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Why a ceasefire is not what we should be calling for

An image of the Palestinian resistance stating why a ceasefire is not what we should call for

The Israeli genocide in Gaza is not an isolated incident, but one more step in Israel’s more than 75-year-old settler-colonial endeavor. Our calls to counter it should also take note of the context in which it is happening.

Otherwise, “out of context” calls for an end to the ceasefire fail to answer the question: What next? This has practical implications for Palestinians, as the return to the siege and occupation that preceded the all-out genocide and the continuation of Israel’s settler colonial practices that caused it all can both satisfy the “ceasefire now” condition.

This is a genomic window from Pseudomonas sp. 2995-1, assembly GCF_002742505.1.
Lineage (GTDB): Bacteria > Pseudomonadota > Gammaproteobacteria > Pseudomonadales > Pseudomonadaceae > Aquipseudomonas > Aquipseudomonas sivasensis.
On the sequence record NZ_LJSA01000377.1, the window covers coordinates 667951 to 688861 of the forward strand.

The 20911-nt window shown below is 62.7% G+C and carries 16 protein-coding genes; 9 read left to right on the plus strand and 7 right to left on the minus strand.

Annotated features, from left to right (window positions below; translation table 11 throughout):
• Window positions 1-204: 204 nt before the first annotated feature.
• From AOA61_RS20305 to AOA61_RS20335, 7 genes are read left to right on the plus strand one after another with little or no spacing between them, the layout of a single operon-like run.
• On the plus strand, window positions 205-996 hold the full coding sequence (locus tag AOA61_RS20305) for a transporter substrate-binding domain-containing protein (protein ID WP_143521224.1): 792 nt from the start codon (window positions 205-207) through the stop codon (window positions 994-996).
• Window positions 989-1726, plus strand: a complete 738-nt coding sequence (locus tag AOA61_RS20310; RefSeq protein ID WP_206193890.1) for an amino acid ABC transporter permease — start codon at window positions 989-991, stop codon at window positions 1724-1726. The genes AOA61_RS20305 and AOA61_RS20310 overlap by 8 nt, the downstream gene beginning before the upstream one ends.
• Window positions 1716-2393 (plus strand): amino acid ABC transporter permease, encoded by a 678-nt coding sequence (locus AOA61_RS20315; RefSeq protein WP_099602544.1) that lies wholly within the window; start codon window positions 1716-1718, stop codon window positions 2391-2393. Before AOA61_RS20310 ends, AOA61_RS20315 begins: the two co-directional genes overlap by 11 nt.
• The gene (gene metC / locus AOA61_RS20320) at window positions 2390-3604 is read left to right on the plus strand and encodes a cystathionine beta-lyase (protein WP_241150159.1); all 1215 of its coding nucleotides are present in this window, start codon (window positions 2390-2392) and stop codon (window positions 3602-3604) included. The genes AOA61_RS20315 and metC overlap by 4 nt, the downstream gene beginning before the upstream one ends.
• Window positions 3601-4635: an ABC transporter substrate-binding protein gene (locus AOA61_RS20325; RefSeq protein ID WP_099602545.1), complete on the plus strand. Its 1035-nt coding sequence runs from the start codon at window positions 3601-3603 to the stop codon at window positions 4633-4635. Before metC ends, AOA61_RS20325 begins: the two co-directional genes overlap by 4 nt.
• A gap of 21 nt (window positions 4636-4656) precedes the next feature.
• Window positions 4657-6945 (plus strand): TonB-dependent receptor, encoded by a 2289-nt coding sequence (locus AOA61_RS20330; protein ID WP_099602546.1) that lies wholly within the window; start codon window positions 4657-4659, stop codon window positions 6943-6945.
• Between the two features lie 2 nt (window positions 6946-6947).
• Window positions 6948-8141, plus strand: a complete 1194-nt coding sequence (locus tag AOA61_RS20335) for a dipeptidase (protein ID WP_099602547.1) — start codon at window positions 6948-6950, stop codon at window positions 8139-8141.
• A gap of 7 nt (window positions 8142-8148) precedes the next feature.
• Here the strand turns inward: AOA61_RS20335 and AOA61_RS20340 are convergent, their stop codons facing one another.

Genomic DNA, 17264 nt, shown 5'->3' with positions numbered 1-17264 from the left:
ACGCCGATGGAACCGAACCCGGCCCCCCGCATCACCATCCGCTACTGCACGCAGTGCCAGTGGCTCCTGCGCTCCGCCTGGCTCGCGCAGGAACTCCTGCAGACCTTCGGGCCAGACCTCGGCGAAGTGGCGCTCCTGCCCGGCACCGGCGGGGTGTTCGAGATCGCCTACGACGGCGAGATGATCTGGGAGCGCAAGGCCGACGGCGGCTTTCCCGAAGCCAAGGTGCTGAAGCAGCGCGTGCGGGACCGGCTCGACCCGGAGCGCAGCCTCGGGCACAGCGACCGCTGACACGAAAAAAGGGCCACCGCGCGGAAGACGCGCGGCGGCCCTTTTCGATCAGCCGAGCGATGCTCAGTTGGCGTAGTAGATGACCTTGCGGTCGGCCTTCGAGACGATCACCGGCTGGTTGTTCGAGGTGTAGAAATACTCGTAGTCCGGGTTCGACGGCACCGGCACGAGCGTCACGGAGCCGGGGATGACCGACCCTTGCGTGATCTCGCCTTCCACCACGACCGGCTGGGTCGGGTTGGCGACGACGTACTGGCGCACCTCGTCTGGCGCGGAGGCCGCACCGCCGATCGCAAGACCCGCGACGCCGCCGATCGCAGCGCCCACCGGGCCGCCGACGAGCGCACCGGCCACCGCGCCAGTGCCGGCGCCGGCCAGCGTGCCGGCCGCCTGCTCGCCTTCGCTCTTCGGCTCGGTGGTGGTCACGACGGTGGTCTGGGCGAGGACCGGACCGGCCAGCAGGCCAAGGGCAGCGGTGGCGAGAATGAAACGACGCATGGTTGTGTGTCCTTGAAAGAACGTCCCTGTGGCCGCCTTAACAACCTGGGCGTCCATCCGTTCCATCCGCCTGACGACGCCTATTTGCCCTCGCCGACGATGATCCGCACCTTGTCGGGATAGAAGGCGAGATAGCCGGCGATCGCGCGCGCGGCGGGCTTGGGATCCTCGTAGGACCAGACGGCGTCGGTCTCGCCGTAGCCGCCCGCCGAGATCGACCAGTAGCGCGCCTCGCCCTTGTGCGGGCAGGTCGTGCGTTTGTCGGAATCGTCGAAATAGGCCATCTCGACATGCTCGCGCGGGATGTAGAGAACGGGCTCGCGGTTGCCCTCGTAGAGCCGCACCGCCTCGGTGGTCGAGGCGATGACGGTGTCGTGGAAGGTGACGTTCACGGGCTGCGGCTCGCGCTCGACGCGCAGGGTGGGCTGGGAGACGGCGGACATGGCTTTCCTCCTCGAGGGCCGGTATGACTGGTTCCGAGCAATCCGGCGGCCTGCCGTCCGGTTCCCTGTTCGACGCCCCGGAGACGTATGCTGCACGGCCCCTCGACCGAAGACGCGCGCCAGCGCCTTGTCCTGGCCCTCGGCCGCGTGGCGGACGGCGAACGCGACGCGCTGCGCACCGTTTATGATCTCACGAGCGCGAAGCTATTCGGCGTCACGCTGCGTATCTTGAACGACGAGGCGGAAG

Calling for an end to the ceasefire also equates the occupiers’ illegitimate “fire” with the resistance’s legitimate “fire”. This also has practical implications, as it calls for an end to the Palestinians’ practice of their right to resist, leaving them weaponless against their occupiers, and paving the road for condemnations of any future legitimate acts of resistance.

This does not mean that all those calling for a ceasefire are Zionist agents. Honest mistakes are made, and in the past, the ODS Initiative has also called for a ceasefire—although we always did so in the context of the decolonization of Palestine, meaning the dismantling of the “Jewish state” and the establishment of its exact opposite: One inclusive, secular, democratic Palestinian state.

From now on, instead of calling for a ceasefire, we will call for the end of the aggression and/or the end of the genocide, as a first step toward a free, democratic Palestine. We call on all Palestinians and allies to do the same.